PLEASE NOTE THAT THE IMAGES IN THIS POST CONTAIN ARTISTIC, TASTEFUL, NON-EXPLICIT MALE NUDITY. However, if you’re annoyed by such images, please click here to see a picture of a cat standing in a bathtub instead.

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So just before Thanksgiving, a neighbor put out a perfectly nice oak dining set on trash day, clearly in the hope that some worthy scavenger would give it a new home. And indeed, someone came by and took the table and two of the five chairs. After driving past the diminishing set a couple of times on errands, I finally decided to throw dignity to the wind and nab a chair for myself. (I thoughtfully left two behind, since someone who needed chairs for something other than photo props might need a pair of chairs. I’m always thinking about others that way.)

The chair wasn’t particularly old and in fact looked relatively new-ish, with a lovely natural oak stain. But I had other ideas. “What if,” I thought (because that’s how I think), “this chair was red, and kinda beaten-up? And what if,” I thought further (because that’s what usually happens when I start thinking), “I had some fancy, handsome male models interacting with this chair in every way other than how it’s intended to be interacted with?” (Because sometimes, when I’m thinking, I thoughtlessly end sentences with prepositions.) “And finally,” I thought (because usually this is where my thoughts lead), “those models were wearing not a stitch of clothing, so the photos would be all about color and texture and shape and form, but not–” (and here my thoughts turned fairly prissy) “–at all prurient or particularly erotic?” Because non-erotic art nude photos of men trying to figure out how to use a read chair are obviously what the world has been waiting to see. I congratulated myself on my keen market savviness.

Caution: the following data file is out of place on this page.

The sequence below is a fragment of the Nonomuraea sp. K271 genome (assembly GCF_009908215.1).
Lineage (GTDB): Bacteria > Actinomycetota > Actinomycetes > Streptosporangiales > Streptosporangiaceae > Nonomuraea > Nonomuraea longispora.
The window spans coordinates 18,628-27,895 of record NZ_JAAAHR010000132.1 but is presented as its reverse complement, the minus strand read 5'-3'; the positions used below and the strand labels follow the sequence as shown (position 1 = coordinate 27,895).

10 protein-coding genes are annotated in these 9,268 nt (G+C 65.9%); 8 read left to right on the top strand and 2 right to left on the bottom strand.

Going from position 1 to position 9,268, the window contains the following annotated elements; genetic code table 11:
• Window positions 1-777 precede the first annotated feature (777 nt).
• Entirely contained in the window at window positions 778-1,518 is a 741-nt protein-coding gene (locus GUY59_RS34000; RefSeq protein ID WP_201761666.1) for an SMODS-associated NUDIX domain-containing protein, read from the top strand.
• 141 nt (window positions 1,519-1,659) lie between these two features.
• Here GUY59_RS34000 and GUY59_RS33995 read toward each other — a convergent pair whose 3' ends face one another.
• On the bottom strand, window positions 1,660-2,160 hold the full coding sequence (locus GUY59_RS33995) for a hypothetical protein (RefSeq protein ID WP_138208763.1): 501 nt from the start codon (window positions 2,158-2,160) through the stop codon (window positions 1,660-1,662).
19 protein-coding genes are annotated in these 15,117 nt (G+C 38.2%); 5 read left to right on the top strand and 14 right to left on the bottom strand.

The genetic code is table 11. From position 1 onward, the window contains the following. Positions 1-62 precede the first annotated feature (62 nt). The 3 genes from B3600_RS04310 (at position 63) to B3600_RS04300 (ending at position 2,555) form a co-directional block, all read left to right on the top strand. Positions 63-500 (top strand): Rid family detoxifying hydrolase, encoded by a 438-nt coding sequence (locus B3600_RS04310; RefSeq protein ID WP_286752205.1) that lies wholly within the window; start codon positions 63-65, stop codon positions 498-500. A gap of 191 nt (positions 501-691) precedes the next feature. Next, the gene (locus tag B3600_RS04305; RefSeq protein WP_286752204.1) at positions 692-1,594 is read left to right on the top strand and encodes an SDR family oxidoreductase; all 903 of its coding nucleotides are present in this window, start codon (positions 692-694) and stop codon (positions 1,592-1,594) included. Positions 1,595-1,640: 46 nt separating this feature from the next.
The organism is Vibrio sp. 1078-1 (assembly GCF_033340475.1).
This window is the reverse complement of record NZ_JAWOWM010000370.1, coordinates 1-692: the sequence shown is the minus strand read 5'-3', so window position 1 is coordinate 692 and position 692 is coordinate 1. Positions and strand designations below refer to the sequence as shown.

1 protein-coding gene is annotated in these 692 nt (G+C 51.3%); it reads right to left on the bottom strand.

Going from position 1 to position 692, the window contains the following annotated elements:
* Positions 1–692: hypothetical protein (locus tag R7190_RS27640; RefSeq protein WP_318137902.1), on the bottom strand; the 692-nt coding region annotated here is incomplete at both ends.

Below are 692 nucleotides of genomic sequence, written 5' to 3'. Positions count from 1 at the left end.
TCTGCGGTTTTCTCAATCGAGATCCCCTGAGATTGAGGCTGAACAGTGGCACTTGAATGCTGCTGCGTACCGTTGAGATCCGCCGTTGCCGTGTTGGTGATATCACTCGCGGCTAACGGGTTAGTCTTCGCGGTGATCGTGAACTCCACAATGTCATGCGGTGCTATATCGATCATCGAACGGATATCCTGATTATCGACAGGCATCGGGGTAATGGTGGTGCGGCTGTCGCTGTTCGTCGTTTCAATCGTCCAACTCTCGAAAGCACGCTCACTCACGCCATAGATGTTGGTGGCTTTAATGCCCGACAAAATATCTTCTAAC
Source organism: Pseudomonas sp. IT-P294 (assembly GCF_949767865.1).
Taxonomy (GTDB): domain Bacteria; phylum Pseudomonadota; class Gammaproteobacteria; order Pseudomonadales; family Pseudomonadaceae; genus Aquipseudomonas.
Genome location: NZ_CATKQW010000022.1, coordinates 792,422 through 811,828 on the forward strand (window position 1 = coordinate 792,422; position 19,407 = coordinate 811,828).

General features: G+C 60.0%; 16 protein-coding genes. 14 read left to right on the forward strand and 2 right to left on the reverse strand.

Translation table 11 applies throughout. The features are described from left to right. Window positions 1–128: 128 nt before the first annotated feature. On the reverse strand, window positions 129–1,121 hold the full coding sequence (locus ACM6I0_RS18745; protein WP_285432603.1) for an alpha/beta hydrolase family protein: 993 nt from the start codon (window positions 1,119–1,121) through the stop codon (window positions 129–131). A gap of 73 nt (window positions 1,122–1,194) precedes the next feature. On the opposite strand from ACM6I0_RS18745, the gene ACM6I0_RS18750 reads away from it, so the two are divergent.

So I took the chair into the garage, and quite literally beat up on it with a hammer and some chain. Then I sanded it and painted it red, and then beat it up some more with a hammer and some chain, and some other tools that I used in ways entirely other than how they are intended to be used.

And this is what it looked like, in my studio:

The Old Red Chair in my studio, ready for its close-up

The thing about this Old Red Chair is that, for all the aging and distressing I did, the resulting gouges, bumps, and irregularities that add interest are really only visible up close. From a distance, it’s just a red wood chair. The “oldness” part, though, is still important, because it helps inform and inspire the models–who are, as you will see below, very up close and particularly personal with this piece of furniture–in establishing a mood, and helps keep me mindful of what I’m after. So if viewers can’t tell it’s beaten up, well, that’s their loss.

The point of the Old Red Chair series is to explore the male form in “conversation” with a specific object; the poses change, the chair stays the same, the focus is on the interaction between linear and organic forms. One of my models suggested that the point is that there are multiple ways not to sit in a chair, which is certainly appropriate. I also have been doing some experimentation with selective color, desaturation, and black-and-white images. Anyway, a picture being worth a lot more than my words here, let’s take a look at the Old Red Chair series…

Thanks to the first models who bravely jumped into this series, Anthony and Quinn. There will be more to come as we explore the possibilities of the Old Red Chair. As always, your thoughts and opinions are welcome.